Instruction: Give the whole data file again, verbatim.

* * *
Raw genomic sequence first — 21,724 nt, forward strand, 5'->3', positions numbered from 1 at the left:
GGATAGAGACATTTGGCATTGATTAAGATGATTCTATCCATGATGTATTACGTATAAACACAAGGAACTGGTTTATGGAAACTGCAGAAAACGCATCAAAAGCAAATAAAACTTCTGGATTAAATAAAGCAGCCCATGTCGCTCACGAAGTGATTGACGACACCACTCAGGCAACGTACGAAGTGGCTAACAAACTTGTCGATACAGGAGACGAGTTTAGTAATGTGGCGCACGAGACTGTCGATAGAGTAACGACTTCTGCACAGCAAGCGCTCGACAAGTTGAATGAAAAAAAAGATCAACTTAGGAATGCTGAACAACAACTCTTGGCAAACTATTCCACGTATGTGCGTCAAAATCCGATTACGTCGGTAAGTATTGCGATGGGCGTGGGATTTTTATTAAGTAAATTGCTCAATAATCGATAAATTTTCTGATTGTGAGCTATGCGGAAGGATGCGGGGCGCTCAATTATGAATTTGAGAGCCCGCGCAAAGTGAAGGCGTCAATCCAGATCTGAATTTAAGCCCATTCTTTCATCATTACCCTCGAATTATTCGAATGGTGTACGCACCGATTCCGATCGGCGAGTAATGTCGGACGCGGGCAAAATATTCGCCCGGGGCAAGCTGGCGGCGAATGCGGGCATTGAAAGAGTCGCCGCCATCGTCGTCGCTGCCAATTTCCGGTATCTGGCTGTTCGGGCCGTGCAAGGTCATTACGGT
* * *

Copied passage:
Raw genomic sequence first — 21,724 nt, forward strand, 5'->3', positions numbered from 1 at the left:
GGATAGAGACATTTGGCATTGATTAAGATGATTCTATCCATGATGTATTACGTATAAACACAAGGAACTGGTTTATGGAAACTGCAGAAAACGCATCAAAAGCAAATAAAACTTCTGGATTAAATAAAGCAGCCCATGTCGCTCACGAAGTGATTGACGACACCACTCAGGCAACGTACGAAGTGGCTAACAAACTTGTCGATACAGGAGACGAGTTTAGTAATGTGGCGCACGAGACTGTCGATAGAGTAACGACTTCTGCACAGCAAGCGCTCGACAAGTTGAATGAAAAAAAAGATCAACTTAGGAATGCTGAACAACAACTCTTGGCAAACTATTCCACGTATGTGCGTCAAAATCCGATTACGTCGGTAAGTATTGCGATGGGCGTGGGATTTTTATTAAGTAAATTGCTCAATAATCGATAAATTTTCTGATTGTGAGCTATGCGGAAGGATGCGGGGCGCTCAATTATGAATTTGAGAGCCCGCGCAAAGTGAAGGCGTCAATCCAGATCTGAATTTAAGCCCATTCTTTCATCATTACCCTCGAATTATTCGAATGGTGTACGCACCGATTCCGATCGGCGAGTAATGTCGGACGCGGGCAAAATATTCGCCCGGGGCAAGCTGGCGGCGAATGCGGGCATTGAAAGAGTCGCCGCCATCGTCGTCGCTGCCAATTTCCGGTATCTGGCTGTTCGGGCCGTGCAAGGTCATTACGGT